"Hey honey," I enthusiastically said into the phone, "What time does your plane get in?"
"Uh, I don't know, I'll figure it out," Case replied, distractedly; his head still in his classes at school.
There is tremendous satisfaction in sending one's kids off into the world, but it's also reassuring to see them returning home for the holidays. Case is in his sophomore year at the University of Arizona and he's pretty much got the rhythm down. As is appropriate, he's grown incredibly independent.
Me? I'm still struggling with parenting l-o-n-g distance - I can't seem to help myself. I want assurances that Case has booked the shuttle bus to the airport, has checked in online, and has his ID in his wallet. I suppose it's a mother's prerogative; I reserve the right to "mother" my boys (or was that smother?) In any event, my elder son will be home this evening and that's cause for celebration.
Of course, this is the season when the concept of "home" resonates like no other; when celebrations tend to dominate our social calendars and why shouldn't they? Traditions are a wonderful thing. In spite of the challenges the world is facing (or perhaps because of them) Thanksgiving aligns our priorities and sets the stage for the very, "merry" season that follows. Along with the merriment, I find it fitting to pause and acknowledge the many gifts, for which I am truly grateful today -
Our younger son, Tristan, is coming off a fantastic football season his Freshman year at Piedmont High; my husband, Cliff, continues to work at what he loves, still makes me laugh, and remains dedicated to us all; and Case has adjusted beautifully to college life, while diligently navigating his studies (or so he tells me). As for me, I've enjoyed my most successful year to date with a busy 2012 spring season on tap.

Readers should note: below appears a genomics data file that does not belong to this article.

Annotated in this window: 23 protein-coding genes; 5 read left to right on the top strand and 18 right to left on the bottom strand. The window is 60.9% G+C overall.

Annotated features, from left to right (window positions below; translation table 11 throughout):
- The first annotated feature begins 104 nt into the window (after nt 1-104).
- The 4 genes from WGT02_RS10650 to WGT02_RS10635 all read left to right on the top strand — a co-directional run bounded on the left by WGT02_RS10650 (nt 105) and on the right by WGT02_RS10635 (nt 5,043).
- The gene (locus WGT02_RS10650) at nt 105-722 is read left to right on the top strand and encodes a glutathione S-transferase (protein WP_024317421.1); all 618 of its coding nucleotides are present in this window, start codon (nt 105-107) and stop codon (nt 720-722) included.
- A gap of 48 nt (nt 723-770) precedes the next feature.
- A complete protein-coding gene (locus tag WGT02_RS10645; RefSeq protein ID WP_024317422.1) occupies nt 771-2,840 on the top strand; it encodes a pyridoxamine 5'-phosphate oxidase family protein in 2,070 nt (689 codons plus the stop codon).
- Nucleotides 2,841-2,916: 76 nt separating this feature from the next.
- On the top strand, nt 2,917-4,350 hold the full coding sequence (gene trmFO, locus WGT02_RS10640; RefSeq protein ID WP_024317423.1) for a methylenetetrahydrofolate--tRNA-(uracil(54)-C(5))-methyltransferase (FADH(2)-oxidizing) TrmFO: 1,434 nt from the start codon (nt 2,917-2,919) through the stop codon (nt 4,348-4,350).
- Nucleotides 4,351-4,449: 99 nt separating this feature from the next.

I was reminded just how lucky I am at a good friend's chili cook off last weekend (just a small gathering of more than 125 emphatic Cal and Stanford football fans! ) and was pleased to know so many people in the room; grateful to have carved a place in our picturesque community and happy to call Piedmont "home." It couldn't have been a nicer evening - in spite of the rain (now that's a great party). Moreover, the chili was unbelievably tasty. BUT it was catching up with new and old friends alike, and the lively conversations that ensued, that truly made the evening resonate - even days later. (I'm all aglow!)
It's turkey time again, and it would be remiss of me to not to give THANKS for all that I have and all that I've been given. It's been a truly worthwhile year, largely due to all of you, to your support, and because of your referrals, your friendship and your belief in me. (Did I say "thank you?") Thank you.
I hope you have a wonderful Thanksgiving with family and friends and I wish you all a joyous season. Gobble, gobble.
I'll be sending out the Perspective every other week, as I do this time of year. There's are fewer introductions to speak of and we all tend to get very busy. It will ramp back up come February, when the Spring Market begins to bloom.